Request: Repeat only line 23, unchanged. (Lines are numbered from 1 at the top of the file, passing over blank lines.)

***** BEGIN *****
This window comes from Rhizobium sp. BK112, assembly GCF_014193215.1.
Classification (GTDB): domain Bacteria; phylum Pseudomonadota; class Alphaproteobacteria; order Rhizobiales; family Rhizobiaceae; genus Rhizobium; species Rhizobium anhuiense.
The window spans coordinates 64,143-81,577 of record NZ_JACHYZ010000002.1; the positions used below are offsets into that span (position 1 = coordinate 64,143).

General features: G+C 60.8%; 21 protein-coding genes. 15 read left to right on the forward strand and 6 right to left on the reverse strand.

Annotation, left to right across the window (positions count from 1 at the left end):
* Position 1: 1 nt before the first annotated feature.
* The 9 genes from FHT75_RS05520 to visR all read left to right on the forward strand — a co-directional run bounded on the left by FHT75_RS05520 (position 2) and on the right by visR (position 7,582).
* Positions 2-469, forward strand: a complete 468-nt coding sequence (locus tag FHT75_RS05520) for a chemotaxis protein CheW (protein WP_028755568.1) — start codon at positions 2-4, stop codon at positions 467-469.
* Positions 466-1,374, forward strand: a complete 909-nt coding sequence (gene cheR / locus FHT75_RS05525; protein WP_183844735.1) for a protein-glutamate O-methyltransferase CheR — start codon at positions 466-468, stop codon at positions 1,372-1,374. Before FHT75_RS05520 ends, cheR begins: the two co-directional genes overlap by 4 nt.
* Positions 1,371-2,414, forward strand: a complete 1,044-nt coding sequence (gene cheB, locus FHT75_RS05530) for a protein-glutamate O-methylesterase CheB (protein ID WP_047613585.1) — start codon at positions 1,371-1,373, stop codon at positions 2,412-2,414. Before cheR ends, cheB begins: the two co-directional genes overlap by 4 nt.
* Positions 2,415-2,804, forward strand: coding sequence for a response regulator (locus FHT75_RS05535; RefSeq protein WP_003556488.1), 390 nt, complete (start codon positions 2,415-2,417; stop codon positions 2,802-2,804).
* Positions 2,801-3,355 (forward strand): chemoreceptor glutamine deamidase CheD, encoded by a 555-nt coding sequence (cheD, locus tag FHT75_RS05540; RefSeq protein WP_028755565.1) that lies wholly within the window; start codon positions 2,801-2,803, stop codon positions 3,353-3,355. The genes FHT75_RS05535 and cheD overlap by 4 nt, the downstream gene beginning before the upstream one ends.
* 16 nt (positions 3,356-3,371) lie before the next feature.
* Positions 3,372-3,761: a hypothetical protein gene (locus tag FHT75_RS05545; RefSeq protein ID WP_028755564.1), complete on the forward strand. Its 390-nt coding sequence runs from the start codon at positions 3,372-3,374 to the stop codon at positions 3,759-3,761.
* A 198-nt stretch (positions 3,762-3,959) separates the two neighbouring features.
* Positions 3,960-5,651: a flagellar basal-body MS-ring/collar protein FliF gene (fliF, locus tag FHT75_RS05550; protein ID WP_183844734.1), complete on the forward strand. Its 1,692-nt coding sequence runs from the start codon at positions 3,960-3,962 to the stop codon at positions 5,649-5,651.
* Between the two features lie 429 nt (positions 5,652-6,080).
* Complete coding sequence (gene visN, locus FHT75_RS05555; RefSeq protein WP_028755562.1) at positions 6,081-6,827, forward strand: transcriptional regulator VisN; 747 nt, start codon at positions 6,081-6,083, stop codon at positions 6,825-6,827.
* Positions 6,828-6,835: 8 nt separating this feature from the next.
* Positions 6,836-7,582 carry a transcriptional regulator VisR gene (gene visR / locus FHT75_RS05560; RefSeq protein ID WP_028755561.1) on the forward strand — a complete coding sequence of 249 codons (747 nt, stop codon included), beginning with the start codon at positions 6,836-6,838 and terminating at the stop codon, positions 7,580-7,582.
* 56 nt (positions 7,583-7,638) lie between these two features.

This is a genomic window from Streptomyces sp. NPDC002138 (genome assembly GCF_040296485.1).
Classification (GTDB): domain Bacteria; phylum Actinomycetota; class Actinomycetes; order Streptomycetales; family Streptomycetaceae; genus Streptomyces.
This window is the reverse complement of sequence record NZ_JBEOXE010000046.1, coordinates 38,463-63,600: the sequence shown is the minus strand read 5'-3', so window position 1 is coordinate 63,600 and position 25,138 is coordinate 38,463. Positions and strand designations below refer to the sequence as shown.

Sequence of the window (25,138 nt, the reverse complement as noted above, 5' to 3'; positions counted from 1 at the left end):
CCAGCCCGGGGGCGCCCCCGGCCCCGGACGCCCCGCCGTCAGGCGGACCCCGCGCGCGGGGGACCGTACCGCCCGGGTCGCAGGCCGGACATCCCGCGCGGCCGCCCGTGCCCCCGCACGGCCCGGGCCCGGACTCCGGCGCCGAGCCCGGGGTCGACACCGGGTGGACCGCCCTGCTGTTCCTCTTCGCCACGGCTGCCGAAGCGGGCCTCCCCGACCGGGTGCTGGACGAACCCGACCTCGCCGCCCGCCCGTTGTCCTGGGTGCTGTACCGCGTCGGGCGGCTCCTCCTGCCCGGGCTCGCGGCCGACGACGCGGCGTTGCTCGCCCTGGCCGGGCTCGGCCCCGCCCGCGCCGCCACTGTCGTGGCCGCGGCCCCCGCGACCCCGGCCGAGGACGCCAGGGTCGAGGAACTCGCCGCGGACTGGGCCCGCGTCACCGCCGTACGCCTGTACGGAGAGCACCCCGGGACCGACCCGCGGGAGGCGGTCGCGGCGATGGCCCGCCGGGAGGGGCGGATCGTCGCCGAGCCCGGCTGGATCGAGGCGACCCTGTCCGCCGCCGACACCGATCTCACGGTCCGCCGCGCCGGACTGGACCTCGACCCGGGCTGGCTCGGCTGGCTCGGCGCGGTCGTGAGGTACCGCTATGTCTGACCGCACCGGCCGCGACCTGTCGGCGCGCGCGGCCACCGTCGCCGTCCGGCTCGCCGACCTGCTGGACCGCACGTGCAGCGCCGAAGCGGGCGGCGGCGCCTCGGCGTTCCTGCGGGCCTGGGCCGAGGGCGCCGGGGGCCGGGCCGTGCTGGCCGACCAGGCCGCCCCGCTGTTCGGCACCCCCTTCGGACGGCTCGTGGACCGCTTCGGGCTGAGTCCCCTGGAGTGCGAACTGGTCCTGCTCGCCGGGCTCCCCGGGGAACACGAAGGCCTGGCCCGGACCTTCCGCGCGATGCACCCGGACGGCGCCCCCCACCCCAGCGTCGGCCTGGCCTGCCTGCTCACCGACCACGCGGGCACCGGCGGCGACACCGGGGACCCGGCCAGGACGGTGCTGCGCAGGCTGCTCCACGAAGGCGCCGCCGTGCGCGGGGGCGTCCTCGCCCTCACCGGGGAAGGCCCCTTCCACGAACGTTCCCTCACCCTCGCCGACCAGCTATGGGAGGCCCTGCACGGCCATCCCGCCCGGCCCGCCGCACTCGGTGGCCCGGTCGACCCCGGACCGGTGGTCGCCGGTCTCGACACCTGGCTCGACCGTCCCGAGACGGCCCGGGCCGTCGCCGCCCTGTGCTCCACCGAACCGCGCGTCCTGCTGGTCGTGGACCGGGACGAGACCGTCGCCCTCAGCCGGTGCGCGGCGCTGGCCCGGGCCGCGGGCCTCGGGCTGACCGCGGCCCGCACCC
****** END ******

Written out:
Classification (GTDB): domain Bacteria; phylum Actinomycetota; class Actinomycetes; order Streptomycetales; family Streptomycetaceae; genus Streptomyces.